Accession Number:

ADA458967

Title:

Palestinian Education and the Debate Over Textbooks

Descriptive Note:

Congressional rept.

Corporate Author:

LIBRARY OF CONGRESS WASHINGTON DC CONGRESSIONAL RESEARCH SERVICE

Personal Author(s):

Report Date:

2005-05-03

Pagination or Media Count:

21.0

Abstract:

Palestinian education reform is seen to be a key element in the Palestinian- Israeli peace process. Many observers frequently have expressed concern that the Palestinian Authority PA education curriculum incites a younger generation of Palestinians to reject Israel, Judaism, and the achievement of peace in the region. Furthermore, some analysts and policymakers maintain that Palestinian education reform is important not only for Israeli-Palestinian peace, but also for broader U.S. interests in the region. From their perspective, a diverse, balanced curriculum may serve as a benchmark toward greater peace, democratization, and the development of a vibrant civil society in the Palestinian Territories. Concerns over PA textbooks often cite examples of anti-Jewish education materials and a lack of reference to or positive acknowledgment of the state of Israel. Overall, some analysts allege that PA textbooks spread a culture of violence, which prizes martyrdom and jihad or struggle over peace and recognition of Israel. Others contend that, although far from perfect, PA textbooks represent a step forward in the evolution and design of a school curriculum for Palestinians that is essential to the development of a national identity. These commentors assert that PA textbooks do not incite Palestinians toward anti-Jewish violence or constitute a war curriculum. It remains unclear what lasting impact curriculum reform will have in the Palestinian Territories and peace between Palestinians and Israelis. Palestinian curriculum development, however, is relevant to congressional concerns about the Palestinian-Israeli peace process, levels of U.S. assistance to the Palestinians, U.N. reforms in the Palestinian Territories, and the broader U.S. promotion of democracy in the Middle East.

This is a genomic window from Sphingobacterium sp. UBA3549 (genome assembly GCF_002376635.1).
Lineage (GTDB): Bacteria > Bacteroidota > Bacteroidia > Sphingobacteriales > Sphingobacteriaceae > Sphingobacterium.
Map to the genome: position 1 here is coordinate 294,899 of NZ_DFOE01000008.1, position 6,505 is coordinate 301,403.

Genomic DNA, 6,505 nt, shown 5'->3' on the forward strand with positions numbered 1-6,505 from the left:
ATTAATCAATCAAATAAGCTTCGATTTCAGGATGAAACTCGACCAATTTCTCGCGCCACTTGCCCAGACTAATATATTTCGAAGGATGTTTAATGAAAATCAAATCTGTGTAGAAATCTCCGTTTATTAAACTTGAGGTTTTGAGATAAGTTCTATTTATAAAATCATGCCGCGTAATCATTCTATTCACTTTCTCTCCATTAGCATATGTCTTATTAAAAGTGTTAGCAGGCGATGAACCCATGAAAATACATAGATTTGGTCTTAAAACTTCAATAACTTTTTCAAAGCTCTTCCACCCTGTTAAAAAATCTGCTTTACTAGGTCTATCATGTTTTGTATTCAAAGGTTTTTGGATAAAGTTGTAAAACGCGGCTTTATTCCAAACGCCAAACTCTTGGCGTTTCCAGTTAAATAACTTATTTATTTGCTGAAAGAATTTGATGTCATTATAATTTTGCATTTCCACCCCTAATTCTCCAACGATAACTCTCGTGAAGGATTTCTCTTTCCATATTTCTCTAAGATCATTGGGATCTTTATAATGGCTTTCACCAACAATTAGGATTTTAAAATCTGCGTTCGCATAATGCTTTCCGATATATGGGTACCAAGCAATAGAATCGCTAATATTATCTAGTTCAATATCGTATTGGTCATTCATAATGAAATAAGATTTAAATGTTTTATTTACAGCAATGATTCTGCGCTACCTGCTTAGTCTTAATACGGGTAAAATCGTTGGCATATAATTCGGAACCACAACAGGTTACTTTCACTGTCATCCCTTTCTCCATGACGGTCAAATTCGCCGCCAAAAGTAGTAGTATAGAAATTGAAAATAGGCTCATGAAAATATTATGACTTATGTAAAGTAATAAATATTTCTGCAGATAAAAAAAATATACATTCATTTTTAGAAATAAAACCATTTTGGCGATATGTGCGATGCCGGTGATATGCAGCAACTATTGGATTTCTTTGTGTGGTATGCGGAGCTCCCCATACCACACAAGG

Subject Categories:

  • Humanities and History

Distribution Statement:

APPROVED FOR PUBLIC RELEASE